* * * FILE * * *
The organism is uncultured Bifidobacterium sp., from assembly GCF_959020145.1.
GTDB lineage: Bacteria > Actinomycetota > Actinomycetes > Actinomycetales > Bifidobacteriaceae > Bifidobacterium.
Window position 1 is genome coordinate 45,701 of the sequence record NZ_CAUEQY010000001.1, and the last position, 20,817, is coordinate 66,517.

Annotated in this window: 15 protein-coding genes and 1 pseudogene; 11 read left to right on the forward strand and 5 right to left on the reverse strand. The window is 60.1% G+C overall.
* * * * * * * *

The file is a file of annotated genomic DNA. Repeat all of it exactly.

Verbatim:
The organism is uncultured Bifidobacterium sp., from assembly GCF_959020145.1.
GTDB lineage: Bacteria > Actinomycetota > Actinomycetes > Actinomycetales > Bifidobacteriaceae > Bifidobacterium.
Window position 1 is genome coordinate 45,701 of the sequence record NZ_CAUEQY010000001.1, and the last position, 20,817, is coordinate 66,517.

Annotated in this window: 15 protein-coding genes and 1 pseudogene; 11 read left to right on the forward strand and 5 right to left on the reverse strand. The window is 60.1% G+C overall.